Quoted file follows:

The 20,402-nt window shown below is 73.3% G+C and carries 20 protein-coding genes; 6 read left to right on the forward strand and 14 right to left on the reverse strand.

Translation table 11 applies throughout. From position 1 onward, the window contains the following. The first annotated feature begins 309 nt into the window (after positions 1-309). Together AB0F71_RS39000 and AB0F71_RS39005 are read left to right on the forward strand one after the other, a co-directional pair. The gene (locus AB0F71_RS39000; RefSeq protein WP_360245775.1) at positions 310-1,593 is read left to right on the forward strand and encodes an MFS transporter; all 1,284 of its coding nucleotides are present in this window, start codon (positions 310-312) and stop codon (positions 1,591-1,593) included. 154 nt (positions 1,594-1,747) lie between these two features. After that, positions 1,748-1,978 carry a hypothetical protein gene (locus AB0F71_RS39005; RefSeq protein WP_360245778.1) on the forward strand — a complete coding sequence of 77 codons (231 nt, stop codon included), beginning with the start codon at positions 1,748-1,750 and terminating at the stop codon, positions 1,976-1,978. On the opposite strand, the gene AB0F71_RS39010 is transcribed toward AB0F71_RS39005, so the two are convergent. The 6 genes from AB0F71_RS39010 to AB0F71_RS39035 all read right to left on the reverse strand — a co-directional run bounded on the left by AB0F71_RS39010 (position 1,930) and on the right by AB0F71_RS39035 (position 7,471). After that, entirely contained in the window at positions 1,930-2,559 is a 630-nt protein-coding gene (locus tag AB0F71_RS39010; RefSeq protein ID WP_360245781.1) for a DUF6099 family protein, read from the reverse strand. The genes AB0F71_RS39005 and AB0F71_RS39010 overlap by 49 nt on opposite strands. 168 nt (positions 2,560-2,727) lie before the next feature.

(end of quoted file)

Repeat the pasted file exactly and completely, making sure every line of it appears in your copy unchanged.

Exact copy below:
The 20,402-nt window shown below is 73.3% G+C and carries 20 protein-coding genes; 6 read left to right on the forward strand and 14 right to left on the reverse strand.

Translation table 11 applies throughout. From position 1 onward, the window contains the following. The first annotated feature begins 309 nt into the window (after positions 1-309). Together AB0F71_RS39000 and AB0F71_RS39005 are read left to right on the forward strand one after the other, a co-directional pair. The gene (locus AB0F71_RS39000; RefSeq protein WP_360245775.1) at positions 310-1,593 is read left to right on the forward strand and encodes an MFS transporter; all 1,284 of its coding nucleotides are present in this window, start codon (positions 310-312) and stop codon (positions 1,591-1,593) included. 154 nt (positions 1,594-1,747) lie between these two features. After that, positions 1,748-1,978 carry a hypothetical protein gene (locus AB0F71_RS39005; RefSeq protein WP_360245778.1) on the forward strand — a complete coding sequence of 77 codons (231 nt, stop codon included), beginning with the start codon at positions 1,748-1,750 and terminating at the stop codon, positions 1,976-1,978. On the opposite strand, the gene AB0F71_RS39010 is transcribed toward AB0F71_RS39005, so the two are convergent. The 6 genes from AB0F71_RS39010 to AB0F71_RS39035 all read right to left on the reverse strand — a co-directional run bounded on the left by AB0F71_RS39010 (position 1,930) and on the right by AB0F71_RS39035 (position 7,471). After that, entirely contained in the window at positions 1,930-2,559 is a 630-nt protein-coding gene (locus tag AB0F71_RS39010; RefSeq protein ID WP_360245781.1) for a DUF6099 family protein, read from the reverse strand. The genes AB0F71_RS39005 and AB0F71_RS39010 overlap by 49 nt on opposite strands. 168 nt (positions 2,560-2,727) lie before the next feature.